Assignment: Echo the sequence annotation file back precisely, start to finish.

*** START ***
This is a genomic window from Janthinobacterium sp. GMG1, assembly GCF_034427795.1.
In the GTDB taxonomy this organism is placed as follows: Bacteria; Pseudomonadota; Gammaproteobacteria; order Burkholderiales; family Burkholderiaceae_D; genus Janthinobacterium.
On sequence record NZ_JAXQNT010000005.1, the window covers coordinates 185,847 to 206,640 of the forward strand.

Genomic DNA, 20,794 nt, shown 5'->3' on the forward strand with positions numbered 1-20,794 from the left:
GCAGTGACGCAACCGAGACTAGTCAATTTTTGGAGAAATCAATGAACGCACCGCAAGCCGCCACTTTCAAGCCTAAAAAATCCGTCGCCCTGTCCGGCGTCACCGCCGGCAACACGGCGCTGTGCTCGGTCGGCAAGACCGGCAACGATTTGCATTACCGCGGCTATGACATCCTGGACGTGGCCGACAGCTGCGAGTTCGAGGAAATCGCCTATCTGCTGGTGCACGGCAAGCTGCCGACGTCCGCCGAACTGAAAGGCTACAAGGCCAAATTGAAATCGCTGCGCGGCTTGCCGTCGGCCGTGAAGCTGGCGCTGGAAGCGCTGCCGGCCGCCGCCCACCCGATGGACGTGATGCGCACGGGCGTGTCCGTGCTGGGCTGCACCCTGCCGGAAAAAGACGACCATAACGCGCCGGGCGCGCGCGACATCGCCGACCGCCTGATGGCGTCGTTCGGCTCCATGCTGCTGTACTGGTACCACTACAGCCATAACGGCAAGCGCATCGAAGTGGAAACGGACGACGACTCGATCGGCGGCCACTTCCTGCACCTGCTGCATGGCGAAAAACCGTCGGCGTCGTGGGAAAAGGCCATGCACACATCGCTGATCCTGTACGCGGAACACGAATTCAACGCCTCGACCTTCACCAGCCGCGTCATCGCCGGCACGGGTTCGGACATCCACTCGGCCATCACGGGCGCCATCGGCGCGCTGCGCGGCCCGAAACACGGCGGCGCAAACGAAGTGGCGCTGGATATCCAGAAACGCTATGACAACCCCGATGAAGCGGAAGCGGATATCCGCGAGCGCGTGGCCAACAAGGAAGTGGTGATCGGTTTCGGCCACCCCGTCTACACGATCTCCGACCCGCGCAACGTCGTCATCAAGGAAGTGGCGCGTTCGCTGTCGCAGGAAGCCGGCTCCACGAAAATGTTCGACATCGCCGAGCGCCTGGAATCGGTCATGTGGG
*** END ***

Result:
This is a genomic window from Janthinobacterium sp. GMG1, assembly GCF_034427795.1.
In the GTDB taxonomy this organism is placed as follows: Bacteria; Pseudomonadota; Gammaproteobacteria; order Burkholderiales; family Burkholderiaceae_D; genus Janthinobacterium.
On sequence record NZ_JAXQNT010000005.1, the window covers coordinates 185,847 to 206,640 of the forward strand.

Genomic DNA, 20,794 nt, shown 5'->3' on the forward strand with positions numbered 1-20,794 from the left:
GCAGTGACGCAACCGAGACTAGTCAATTTTTGGAGAAATCAATGAACGCACCGCAAGCCGCCACTTTCAAGCCTAAAAAATCCGTCGCCCTGTCCGGCGTCACCGCCGGCAACACGGCGCTGTGCTCGGTCGGCAAGACCGGCAACGATTTGCATTACCGCGGCTATGACATCCTGGACGTGGCCGACAGCTGCGAGTTCGAGGAAATCGCCTATCTGCTGGTGCACGGCAAGCTGCCGACGTCCGCCGAACTGAAAGGCTACAAGGCCAAATTGAAATCGCTGCGCGGCTTGCCGTCGGCCGTGAAGCTGGCGCTGGAAGCGCTGCCGGCCGCCGCCCACCCGATGGACGTGATGCGCACGGGCGTGTCCGTGCTGGGCTGCACCCTGCCGGAAAAAGACGACCATAACGCGCCGGGCGCGCGCGACATCGCCGACCGCCTGATGGCGTCGTTCGGCTCCATGCTGCTGTACTGGTACCACTACAGCCATAACGGCAAGCGCATCGAAGTGGAAACGGACGACGACTCGATCGGCGGCCACTTCCTGCACCTGCTGCATGGCGAAAAACCGTCGGCGTCGTGGGAAAAGGCCATGCACACATCGCTGATCCTGTACGCGGAACACGAATTCAACGCCTCGACCTTCACCAGCCGCGTCATCGCCGGCACGGGTTCGGACATCCACTCGGCCATCACGGGCGCCATCGGCGCGCTGCGCGGCCCGAAACACGGCGGCGCAAACGAAGTGGCGCTGGATATCCAGAAACGCTATGACAACCCCGATGAAGCGGAAGCGGATATCCGCGAGCGCGTGGCCAACAAGGAAGTGGTGATCGGTTTCGGCCACCCCGTCTACACGATCTCCGACCCGCGCAACGTCGTCATCAAGGAAGTGGCGCGTTCGCTGTCGCAGGAAGCCGGCTCCACGAAAATGTTCGACATCGCCGAGCGCCTGGAATCGGTCATGTGGG